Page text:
BETWEEN THE LINES
A photograph deals with identity and space. My work uses altered and/or constructed imagery assisted with found objects that resonate in the grey areas of memory, identity and space. I primarily relate with the identities of a woman in a domestic space, where she constantly struggles to alter her personalities according to her responsibilities, excluding her right to a personal space in that tiring process. Thus as an exposition of my own mind, I create boxes or enclosed spaces of deconstructed photographs and objects from my memory. The camera provides me with a perspective or the lens or a selective point of view to portray fragments that best render my personal existential crisis. The photograph gives an illusion of that challenging existence in the exterior and the interior creates a punctum.
The project started with an intention to search for a pseudo space that otherwise was not attainable physically. Experimenting with enclosure and the idea of creating a private space led to the formation of boxes and the use of archival materials as a repository of memories. These are a manifestation of the personal into the public sphere through the conscious alteration of photographic images and construction of enclosed space. My body of work provides an imagery of the otherwise unknown or overlooked emotion and identity of a woman through her memories. It has now gradually grown into an endeavour for developing visuals to show a collective consciousness of the female entity independent of her relation to her responsibilities.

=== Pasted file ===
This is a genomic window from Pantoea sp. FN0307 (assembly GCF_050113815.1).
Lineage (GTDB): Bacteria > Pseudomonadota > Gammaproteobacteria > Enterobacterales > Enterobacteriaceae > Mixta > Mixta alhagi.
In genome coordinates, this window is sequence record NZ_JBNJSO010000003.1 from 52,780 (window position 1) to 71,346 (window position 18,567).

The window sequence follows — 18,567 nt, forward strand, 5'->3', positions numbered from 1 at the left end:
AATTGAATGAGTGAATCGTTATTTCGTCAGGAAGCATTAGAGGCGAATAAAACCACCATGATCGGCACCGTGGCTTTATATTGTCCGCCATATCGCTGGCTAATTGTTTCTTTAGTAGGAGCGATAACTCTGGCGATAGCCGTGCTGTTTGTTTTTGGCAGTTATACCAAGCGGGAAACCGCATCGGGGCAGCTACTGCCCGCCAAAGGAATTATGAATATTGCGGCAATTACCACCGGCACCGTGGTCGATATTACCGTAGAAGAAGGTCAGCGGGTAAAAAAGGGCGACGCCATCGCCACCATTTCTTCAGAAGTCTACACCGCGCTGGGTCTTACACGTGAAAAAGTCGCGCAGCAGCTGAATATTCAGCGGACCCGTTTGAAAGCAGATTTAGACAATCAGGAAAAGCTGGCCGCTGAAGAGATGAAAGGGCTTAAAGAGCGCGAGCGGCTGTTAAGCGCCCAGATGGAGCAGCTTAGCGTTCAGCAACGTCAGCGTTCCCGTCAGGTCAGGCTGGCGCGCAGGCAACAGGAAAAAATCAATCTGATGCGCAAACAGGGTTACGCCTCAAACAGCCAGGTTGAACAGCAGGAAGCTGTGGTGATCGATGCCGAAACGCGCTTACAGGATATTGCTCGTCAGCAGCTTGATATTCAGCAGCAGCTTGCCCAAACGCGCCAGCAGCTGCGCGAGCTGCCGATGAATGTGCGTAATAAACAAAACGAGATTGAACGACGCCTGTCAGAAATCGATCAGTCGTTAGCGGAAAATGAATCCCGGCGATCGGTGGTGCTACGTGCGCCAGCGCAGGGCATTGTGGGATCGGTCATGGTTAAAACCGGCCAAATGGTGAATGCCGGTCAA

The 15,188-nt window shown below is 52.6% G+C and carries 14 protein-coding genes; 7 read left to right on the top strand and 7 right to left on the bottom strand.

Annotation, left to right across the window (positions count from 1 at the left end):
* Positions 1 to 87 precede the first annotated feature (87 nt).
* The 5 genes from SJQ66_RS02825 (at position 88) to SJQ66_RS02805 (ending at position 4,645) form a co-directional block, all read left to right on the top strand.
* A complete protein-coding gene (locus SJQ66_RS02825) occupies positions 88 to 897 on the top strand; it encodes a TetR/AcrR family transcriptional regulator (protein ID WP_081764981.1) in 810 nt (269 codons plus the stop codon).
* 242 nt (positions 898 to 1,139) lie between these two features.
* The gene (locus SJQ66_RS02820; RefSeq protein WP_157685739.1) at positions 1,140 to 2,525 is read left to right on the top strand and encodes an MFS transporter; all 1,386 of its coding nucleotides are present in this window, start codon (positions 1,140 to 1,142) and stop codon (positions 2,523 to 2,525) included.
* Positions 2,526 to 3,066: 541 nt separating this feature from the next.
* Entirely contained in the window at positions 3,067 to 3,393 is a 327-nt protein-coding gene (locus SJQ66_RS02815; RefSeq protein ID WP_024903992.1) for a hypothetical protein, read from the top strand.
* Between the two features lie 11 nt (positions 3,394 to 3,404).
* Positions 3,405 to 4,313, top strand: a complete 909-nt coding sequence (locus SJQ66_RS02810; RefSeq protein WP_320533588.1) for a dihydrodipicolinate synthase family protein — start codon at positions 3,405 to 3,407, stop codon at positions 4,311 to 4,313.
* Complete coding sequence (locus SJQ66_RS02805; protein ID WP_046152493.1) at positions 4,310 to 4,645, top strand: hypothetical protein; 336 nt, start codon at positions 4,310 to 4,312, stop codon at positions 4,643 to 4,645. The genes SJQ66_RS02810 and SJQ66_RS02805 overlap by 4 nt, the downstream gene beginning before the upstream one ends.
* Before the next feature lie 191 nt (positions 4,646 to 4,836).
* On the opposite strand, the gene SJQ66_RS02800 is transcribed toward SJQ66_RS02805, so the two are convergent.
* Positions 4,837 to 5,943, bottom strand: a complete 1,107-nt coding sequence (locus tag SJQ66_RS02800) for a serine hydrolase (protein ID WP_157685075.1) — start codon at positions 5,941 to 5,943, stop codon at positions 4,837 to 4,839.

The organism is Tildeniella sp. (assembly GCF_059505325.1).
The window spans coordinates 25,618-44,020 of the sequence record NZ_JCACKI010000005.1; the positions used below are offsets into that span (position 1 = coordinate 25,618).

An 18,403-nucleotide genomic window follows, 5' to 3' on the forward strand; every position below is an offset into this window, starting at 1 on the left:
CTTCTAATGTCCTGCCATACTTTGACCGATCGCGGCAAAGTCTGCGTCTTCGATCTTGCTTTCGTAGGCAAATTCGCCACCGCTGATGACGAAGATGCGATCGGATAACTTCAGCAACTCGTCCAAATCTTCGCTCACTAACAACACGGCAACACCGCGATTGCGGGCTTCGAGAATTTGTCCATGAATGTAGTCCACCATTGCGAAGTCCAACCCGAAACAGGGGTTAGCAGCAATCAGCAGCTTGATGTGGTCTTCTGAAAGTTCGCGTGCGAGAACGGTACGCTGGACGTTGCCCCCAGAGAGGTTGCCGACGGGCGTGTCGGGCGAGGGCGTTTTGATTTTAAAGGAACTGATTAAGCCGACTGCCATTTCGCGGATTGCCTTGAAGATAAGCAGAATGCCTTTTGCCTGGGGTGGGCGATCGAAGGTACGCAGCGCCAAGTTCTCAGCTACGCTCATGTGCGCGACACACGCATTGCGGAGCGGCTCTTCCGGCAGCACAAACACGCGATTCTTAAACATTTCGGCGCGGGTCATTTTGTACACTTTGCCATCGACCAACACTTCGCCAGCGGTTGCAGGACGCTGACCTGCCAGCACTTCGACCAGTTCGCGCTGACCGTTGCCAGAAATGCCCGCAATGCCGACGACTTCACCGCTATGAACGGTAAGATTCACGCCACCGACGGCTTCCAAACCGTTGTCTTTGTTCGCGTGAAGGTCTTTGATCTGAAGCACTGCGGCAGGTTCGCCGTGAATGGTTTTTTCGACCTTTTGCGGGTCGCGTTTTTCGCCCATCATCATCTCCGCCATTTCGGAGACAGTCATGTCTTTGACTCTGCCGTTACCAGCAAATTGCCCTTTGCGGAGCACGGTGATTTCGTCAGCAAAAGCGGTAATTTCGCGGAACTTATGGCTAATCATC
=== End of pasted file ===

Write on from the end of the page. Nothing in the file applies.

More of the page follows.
The manifestation of the mentioned concepts takes an immense amount of psychological effort as it is difficult to portray the private and the personal onto a public sphere. The photographs that I take or the subjects that I chose to portray in them adhere to my personal sphere – mostly members of my own family and it is a constant struggle to open them up to a public viewership. But for me it is an archive of my psyche, of my unattended identity and an unattained space – all of which are constantly overlooked and in dire need of an aperture.
Currently I am building up enclosed spaces using easily available material and digital photographs with intervention and alteration with ink and charcoal. They are at present in a nascent intuitive stage forming a cluster of space, memory, emotion and identity. In the future I would like to develop it into a more sorted and concise pattern of work which will better convey my inner psyche to the viewers in a better way. The grant will be helpful for the development of the project in multiple ways – it will provide me with better material and tools for smarter and precise execution along with a chance to experiment more with the notions and methods of constructed photography and its multiple ways of printing that might suit my visuals in a more adept way.